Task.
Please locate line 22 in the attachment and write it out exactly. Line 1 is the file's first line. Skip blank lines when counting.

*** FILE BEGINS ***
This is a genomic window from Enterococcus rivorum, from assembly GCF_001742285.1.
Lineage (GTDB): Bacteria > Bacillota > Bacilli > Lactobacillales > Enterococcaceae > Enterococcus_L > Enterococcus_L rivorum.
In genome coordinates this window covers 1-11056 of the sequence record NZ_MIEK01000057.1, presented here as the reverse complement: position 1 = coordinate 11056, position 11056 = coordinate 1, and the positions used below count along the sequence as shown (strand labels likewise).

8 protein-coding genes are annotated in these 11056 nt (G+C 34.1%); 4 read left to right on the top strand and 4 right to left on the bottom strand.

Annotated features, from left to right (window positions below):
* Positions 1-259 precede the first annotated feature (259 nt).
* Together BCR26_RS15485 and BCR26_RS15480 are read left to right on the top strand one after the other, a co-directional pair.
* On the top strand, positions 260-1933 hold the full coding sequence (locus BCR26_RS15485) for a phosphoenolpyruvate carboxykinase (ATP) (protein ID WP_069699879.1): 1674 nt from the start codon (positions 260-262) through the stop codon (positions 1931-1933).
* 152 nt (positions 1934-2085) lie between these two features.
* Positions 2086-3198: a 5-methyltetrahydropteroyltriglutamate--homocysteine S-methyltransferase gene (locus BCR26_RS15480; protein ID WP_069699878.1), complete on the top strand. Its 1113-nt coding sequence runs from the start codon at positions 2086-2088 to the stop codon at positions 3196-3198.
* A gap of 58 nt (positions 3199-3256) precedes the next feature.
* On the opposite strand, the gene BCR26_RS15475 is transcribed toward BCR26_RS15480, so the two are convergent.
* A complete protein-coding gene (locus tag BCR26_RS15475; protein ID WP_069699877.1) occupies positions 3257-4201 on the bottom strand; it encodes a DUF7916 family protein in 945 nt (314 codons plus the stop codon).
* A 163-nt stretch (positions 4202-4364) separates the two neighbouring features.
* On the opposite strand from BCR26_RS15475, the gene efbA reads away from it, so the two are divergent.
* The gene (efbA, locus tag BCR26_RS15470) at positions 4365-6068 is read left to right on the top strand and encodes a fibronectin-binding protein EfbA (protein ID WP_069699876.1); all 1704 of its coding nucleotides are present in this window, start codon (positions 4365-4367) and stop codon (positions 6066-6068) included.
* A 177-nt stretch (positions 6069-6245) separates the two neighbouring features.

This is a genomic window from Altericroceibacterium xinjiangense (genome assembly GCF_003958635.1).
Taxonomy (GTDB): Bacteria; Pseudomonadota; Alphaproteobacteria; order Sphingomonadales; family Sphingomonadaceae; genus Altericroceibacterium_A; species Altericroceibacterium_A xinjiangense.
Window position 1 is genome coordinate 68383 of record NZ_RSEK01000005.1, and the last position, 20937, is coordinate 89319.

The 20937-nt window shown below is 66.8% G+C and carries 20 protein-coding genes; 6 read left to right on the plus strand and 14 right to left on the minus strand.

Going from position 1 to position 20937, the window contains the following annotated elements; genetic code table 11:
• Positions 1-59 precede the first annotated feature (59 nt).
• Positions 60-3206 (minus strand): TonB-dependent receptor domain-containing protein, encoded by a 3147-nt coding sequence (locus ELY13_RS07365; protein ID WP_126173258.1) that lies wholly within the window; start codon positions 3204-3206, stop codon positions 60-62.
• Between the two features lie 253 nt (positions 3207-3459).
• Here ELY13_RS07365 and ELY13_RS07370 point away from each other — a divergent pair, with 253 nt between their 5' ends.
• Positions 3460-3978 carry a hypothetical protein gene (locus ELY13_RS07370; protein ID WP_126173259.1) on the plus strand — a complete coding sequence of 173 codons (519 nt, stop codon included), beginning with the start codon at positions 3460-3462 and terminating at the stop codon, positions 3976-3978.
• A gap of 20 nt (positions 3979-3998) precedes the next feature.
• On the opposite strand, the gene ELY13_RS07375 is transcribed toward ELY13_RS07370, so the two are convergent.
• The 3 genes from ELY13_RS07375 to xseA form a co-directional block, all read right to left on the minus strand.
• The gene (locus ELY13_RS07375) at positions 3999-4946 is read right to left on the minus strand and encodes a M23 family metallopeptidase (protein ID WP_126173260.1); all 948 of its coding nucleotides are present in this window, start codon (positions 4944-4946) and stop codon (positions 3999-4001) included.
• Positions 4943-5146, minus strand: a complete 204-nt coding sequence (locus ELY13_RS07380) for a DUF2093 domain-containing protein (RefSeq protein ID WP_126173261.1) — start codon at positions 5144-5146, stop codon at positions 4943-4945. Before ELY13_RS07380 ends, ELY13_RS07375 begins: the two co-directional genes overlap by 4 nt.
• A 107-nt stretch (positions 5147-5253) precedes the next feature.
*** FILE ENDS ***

Going from position 1 to position 20937, the window contains the following annotated elements; genetic code table 11: